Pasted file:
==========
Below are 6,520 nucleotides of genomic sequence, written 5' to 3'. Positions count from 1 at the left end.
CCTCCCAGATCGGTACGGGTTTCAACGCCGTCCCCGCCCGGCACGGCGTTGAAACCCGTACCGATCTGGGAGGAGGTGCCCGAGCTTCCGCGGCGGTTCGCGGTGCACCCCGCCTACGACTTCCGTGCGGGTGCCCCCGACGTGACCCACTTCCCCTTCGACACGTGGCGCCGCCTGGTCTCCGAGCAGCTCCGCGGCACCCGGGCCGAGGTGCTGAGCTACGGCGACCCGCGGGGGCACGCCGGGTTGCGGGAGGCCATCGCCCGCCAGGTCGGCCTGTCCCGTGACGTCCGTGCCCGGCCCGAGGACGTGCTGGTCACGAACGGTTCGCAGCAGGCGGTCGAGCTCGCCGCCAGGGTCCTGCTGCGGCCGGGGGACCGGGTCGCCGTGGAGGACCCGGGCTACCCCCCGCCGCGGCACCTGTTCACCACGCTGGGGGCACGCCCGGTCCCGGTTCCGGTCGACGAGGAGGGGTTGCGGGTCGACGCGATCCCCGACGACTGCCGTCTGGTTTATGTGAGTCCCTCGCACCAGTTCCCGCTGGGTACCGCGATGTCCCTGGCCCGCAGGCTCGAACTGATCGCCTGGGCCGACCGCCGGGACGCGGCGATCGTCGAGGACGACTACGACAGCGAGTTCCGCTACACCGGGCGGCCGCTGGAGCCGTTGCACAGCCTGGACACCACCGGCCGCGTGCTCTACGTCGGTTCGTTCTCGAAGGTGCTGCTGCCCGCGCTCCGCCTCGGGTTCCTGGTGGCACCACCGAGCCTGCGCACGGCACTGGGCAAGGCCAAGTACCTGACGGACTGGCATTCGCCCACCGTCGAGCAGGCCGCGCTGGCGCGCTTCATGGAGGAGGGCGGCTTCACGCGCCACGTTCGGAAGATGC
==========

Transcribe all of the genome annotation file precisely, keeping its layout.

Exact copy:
Below are 6,520 nucleotides of genomic sequence, written 5' to 3'. Positions count from 1 at the left end.
CCTCCCAGATCGGTACGGGTTTCAACGCCGTCCCCGCCCGGCACGGCGTTGAAACCCGTACCGATCTGGGAGGAGGTGCCCGAGCTTCCGCGGCGGTTCGCGGTGCACCCCGCCTACGACTTCCGTGCGGGTGCCCCCGACGTGACCCACTTCCCCTTCGACACGTGGCGCCGCCTGGTCTCCGAGCAGCTCCGCGGCACCCGGGCCGAGGTGCTGAGCTACGGCGACCCGCGGGGGCACGCCGGGTTGCGGGAGGCCATCGCCCGCCAGGTCGGCCTGTCCCGTGACGTCCGTGCCCGGCCCGAGGACGTGCTGGTCACGAACGGTTCGCAGCAGGCGGTCGAGCTCGCCGCCAGGGTCCTGCTGCGGCCGGGGGACCGGGTCGCCGTGGAGGACCCGGGCTACCCCCCGCCGCGGCACCTGTTCACCACGCTGGGGGCACGCCCGGTCCCGGTTCCGGTCGACGAGGAGGGGTTGCGGGTCGACGCGATCCCCGACGACTGCCGTCTGGTTTATGTGAGTCCCTCGCACCAGTTCCCGCTGGGTACCGCGATGTCCCTGGCCCGCAGGCTCGAACTGATCGCCTGGGCCGACCGCCGGGACGCGGCGATCGTCGAGGACGACTACGACAGCGAGTTCCGCTACACCGGGCGGCCGCTGGAGCCGTTGCACAGCCTGGACACCACCGGCCGCGTGCTCTACGTCGGTTCGTTCTCGAAGGTGCTGCTGCCCGCGCTCCGCCTCGGGTTCCTGGTGGCACCACCGAGCCTGCGCACGGCACTGGGCAAGGCCAAGTACCTGACGGACTGGCATTCGCCCACCGTCGAGCAGGCCGCGCTGGCGCGCTTCATGGAGGAGGGCGGCTTCACGCGCCACGTTCGGAAGATGC